“Sure,” Young said.

They parted ways and Young watched him go, expecting the man to walk straight through the metal of the elevator doors. But instead, he just hit the button and waited.

Like anyone else.


He stood on the low bridge, his forearms resting against rough wood as he looked over the water. Willow leaves floated on the surface of the slowly moving stream.

“Sam Carter told me about this place,” Eli said. “Nice, right?”

“Yeah,” Young said.

“She says the science staff comes here to think about stuff if they wanna get out of the lab.”

“Eli,” Young said. “Cut it out.”

“Yeah, okay, fine. I guess you’d know what they call it.”

“Breakdown Bridge,” Young said wryly.

I wasn’t gonna say it.”

“I’m not having a breakdown.”

“Yeah,” Eli said. “I know. Obviously. Otherwise, would I have brought you out here? No. I’m not that insensitive. I’d have brought you to a bar.”

“It’s fifteen hundred hours.”

“Everyone knows you can start drinking at noon on Saturday,” Eli said. “Everyone.”

“How’s SG-4?” Young asked.

“It is sweet.” Eli said. “The other day? We found what we think is a Furling outpost. I was all like ‘that’s cool,’ but it was more like Daniel-Jackson cool than Eli-Wallace cool, right? I thought Dr. J was actually gonna cry from happiness over the radio when we reported back. But then we found a terminal and I hooked up a naquadah generator to it, which, by the way, new skill! I’ve never done before but Carter wrote a manual that pretty much anyone with a high school degree can follow. Make a mistake and blow yourself up, though. Nowhere does her manual literally say that. As the only person without a college degree to ever be employed by the SGC, I’m gonna say, ‘Stick a warning label on the thing, lady’!”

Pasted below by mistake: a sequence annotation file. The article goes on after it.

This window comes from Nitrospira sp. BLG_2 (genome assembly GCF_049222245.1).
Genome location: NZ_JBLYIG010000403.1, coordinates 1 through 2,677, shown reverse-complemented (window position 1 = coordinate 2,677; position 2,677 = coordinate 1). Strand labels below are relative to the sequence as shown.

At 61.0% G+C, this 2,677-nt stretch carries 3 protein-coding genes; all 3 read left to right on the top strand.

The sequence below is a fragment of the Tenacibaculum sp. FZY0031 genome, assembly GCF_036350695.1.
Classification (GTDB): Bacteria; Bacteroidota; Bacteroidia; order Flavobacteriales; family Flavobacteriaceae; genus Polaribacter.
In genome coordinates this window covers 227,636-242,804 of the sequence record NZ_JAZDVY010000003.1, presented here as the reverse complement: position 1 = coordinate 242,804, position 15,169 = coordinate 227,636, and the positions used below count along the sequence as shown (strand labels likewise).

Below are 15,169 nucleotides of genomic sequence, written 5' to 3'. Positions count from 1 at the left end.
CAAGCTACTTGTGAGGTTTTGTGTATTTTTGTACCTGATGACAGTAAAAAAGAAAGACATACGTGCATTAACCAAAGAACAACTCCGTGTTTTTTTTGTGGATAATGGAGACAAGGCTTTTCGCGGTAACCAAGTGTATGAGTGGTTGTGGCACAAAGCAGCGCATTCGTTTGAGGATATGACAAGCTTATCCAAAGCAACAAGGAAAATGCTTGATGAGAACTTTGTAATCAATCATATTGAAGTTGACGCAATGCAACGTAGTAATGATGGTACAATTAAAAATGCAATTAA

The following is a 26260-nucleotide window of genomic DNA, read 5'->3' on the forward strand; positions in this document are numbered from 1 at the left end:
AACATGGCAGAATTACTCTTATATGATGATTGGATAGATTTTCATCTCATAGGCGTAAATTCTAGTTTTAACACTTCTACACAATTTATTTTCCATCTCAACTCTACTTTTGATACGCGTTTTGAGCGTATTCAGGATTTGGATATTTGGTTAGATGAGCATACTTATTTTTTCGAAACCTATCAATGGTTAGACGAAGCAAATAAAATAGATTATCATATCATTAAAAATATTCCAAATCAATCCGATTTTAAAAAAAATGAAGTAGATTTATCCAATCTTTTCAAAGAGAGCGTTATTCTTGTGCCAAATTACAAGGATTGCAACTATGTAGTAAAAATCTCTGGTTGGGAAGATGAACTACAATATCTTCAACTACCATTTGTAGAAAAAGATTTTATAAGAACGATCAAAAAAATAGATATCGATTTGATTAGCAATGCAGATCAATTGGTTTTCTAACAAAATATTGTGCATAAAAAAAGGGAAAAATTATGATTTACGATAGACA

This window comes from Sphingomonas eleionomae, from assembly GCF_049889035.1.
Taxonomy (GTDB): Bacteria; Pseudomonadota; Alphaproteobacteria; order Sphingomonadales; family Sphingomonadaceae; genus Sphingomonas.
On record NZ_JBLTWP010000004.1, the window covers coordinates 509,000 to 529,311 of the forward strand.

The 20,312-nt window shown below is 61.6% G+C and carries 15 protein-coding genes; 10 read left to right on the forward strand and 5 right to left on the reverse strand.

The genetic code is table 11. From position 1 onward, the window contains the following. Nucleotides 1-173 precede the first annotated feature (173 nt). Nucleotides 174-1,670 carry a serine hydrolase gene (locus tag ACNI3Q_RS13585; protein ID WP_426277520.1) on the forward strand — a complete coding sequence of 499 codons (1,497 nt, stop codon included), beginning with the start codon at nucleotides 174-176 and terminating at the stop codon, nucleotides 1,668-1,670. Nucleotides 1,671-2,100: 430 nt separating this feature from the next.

Young smiled faintly.

So I hooked up the generator and the terminal powered up. It was amazing. They had really sophisticated solid-state storage so it’s pretty much good as new. Unfortunately I can’t read any of it, but Dr. J is, like, teaching himself Furling as we speak and it takes him basically twenty minutes to learn a new language so I’m going to start looking at it with him this afternoon.”

Young exhaled shortly in something that was almost a laugh.

“I know,” Eli said significantly. “It’s gonna be epic. Carter might drop by. Ginn is definitely gonna come hang out when she finishes the latest LA secret-spy-stuff that she’s doing. I can’t even know about it, it’s so secret, and my security clearance is high, let me tell you.”

“I believe it.”

“How’s the leg? How’s the shoulder?”

“Doing pretty well,” Young said. “I’m driving again. On my own.”

“Um, yeah,” Eli said, glancing at him obliquely. “Good. Are you going back to Atlantis? I heard Sheppard is asking for you back. I heard that you saved McKay in a pretty intense, badass, hardcore way.”

“I won’t be passing the physical reqs any time soon. I’m just lucky they okayed a planetside posting and didn’t kick me to the curb with an SGC-issued memory wipe.”

“They don’t really do that, do they?”

“Wouldn’t’ve thought they’d drown the chair of UC Berkeley’s Math Department in electroconductive gel either, but here we are.”

“Uh. God. Okay. Well, um, I heard McKay was asking for you to be reassigned ASAP,” Eli said, trying to lighten his tone for all he was worth. “He wants you on his math team.”

Young shrugged.